During the January book study group, much of our discussion focused on author Jacob Riis’s intentions in his book, How the Other Half Lives: Studies Among the Tenements of New York (1890). Our discussion proved immensely valuable as it went beyond the tenements and their situation, elevating to the level of surrounding influences, which helped to adjust my understanding of the book. As I read through Riis’s work, I questioned the overwhelming presence of negative stereotypes, which, from my twenty-first century point of view, would only perpetuate the plight subjects. My mini-revelation reminded me of the importance of utilizing the Historical Thinking Benchmarks as a guide in teaching historical understanding. I have found that they ground me in focusing a lesson in skills as well as content. When one uses the “perspective” benchmark, which reads: “understanding that although the past tends to be viewed in terms of present values, a proper perception of the past requires a serious examination of values of that time,” Riis’s work can be examined on deeper level.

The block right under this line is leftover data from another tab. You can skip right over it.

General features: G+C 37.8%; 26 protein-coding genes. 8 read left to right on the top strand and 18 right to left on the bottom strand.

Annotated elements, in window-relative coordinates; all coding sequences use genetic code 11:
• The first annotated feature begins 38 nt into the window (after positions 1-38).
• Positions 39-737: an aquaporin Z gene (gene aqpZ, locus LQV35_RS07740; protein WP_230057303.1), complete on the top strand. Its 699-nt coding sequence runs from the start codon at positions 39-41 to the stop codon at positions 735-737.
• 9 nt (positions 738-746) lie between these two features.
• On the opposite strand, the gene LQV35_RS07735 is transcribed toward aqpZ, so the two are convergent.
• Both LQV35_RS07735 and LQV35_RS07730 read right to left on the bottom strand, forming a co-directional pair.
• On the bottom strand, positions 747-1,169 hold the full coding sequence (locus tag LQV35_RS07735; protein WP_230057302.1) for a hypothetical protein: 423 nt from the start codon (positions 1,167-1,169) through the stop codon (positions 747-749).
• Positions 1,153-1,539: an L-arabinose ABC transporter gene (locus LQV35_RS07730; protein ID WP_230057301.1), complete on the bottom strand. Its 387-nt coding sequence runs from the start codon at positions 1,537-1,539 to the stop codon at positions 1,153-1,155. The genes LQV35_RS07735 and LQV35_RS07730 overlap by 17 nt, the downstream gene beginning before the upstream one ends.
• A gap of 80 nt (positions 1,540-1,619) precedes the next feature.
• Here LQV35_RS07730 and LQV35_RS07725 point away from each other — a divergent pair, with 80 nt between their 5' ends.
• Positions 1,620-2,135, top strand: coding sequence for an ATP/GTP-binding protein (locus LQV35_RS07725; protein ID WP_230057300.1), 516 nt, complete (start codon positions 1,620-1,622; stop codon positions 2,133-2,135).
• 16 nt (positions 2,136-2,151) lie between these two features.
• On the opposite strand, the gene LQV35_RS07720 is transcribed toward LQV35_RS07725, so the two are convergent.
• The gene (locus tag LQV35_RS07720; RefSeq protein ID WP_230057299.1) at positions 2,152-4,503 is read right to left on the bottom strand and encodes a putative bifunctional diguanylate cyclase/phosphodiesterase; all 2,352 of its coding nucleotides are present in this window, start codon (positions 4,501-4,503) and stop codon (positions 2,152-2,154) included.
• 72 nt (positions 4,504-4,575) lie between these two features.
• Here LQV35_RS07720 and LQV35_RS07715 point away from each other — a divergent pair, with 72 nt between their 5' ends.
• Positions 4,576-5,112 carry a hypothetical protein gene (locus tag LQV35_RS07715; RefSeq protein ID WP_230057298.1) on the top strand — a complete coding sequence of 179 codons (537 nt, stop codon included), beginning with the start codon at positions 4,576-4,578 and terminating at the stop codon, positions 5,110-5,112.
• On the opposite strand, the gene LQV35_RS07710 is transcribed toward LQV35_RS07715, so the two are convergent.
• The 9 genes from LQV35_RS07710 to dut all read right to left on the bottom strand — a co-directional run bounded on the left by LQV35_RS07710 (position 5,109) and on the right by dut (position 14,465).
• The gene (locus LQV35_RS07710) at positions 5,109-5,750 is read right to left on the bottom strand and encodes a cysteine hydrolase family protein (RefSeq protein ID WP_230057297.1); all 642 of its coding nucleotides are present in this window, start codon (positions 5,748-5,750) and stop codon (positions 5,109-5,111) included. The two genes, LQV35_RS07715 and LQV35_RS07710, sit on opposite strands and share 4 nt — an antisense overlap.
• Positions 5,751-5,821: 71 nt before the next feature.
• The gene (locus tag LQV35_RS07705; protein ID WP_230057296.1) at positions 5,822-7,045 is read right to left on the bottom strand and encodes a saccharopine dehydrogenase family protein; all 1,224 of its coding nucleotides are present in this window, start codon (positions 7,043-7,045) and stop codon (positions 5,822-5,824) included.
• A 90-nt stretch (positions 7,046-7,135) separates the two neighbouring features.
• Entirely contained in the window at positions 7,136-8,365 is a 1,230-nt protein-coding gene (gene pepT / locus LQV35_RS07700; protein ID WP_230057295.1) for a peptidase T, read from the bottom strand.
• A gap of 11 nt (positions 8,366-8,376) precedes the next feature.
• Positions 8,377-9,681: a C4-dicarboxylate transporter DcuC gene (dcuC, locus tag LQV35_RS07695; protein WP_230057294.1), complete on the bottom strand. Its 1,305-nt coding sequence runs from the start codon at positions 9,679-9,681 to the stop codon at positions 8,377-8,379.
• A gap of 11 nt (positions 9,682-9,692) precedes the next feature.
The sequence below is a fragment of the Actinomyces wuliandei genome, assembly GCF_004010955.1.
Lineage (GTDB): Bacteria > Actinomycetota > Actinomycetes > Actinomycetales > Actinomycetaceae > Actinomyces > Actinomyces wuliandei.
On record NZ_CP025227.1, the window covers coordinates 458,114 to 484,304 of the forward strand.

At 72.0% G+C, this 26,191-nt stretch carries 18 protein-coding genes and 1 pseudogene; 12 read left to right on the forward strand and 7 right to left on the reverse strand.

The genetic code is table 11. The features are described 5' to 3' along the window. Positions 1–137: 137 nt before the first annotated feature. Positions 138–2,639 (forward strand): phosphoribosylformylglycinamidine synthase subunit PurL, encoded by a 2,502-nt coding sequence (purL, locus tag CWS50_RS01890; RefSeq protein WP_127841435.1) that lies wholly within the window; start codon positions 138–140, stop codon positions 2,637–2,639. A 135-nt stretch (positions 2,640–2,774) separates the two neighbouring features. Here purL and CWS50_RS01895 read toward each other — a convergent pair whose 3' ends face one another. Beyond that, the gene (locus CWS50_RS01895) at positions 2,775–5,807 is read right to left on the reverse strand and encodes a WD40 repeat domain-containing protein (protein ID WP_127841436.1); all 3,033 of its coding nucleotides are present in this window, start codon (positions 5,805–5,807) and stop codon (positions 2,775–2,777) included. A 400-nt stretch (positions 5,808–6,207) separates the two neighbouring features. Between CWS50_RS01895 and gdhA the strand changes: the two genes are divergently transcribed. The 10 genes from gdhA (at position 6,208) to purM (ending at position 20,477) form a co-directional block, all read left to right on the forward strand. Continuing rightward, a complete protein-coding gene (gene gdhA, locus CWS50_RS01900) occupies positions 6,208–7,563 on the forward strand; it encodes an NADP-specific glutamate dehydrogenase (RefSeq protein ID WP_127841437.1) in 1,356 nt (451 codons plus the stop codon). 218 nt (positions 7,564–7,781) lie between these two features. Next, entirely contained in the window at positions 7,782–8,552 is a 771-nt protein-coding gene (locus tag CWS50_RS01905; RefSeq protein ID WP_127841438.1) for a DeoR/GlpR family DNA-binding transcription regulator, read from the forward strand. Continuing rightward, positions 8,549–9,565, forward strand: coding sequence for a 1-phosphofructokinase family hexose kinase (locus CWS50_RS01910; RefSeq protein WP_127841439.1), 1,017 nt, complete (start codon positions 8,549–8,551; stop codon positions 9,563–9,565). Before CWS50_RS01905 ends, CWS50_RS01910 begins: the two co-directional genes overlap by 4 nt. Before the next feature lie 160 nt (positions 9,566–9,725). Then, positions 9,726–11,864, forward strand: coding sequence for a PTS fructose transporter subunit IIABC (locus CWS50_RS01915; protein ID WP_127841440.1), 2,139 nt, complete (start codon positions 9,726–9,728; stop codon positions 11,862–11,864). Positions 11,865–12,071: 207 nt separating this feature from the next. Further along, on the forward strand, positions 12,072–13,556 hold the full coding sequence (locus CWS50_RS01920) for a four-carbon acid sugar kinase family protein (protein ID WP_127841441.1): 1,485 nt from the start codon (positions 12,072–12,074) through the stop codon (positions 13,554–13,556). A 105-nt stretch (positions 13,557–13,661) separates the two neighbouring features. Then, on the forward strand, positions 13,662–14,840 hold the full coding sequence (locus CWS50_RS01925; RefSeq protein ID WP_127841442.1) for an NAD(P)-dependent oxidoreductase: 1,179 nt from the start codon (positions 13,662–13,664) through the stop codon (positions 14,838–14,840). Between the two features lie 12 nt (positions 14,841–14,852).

The introduction by David Leviatin addresses the culture in which Riis developed his worldview. Riis’s point of publication was to awaken Americans, in particular New Yorkers, to the troubles that brew in the horrid conditions of the tenements. He hoped to inspire and provoke change, as he asks in his introduction, “What are you going to do about it?” If you choose to use Riis’s book in to teach tenement life and progressive reform, I suggest that you use the book on two levels. The wealth and variety of pictures as well as descriptions that awaken all senses create awareness of tenement living. By dividing your class into small groups, assign each group a particular ethnic group. Have students assess their section with basic questions that address the tenement living. If time allows, advance your students to the “next level,” and direct them to explore his intentions and the culture in which his work was produced in a debate that asks if Riis’s work did more harm than good.
The historical thinking benchmarks can be found at http://www.historians.org/teaching/policy/benchmarks.htm.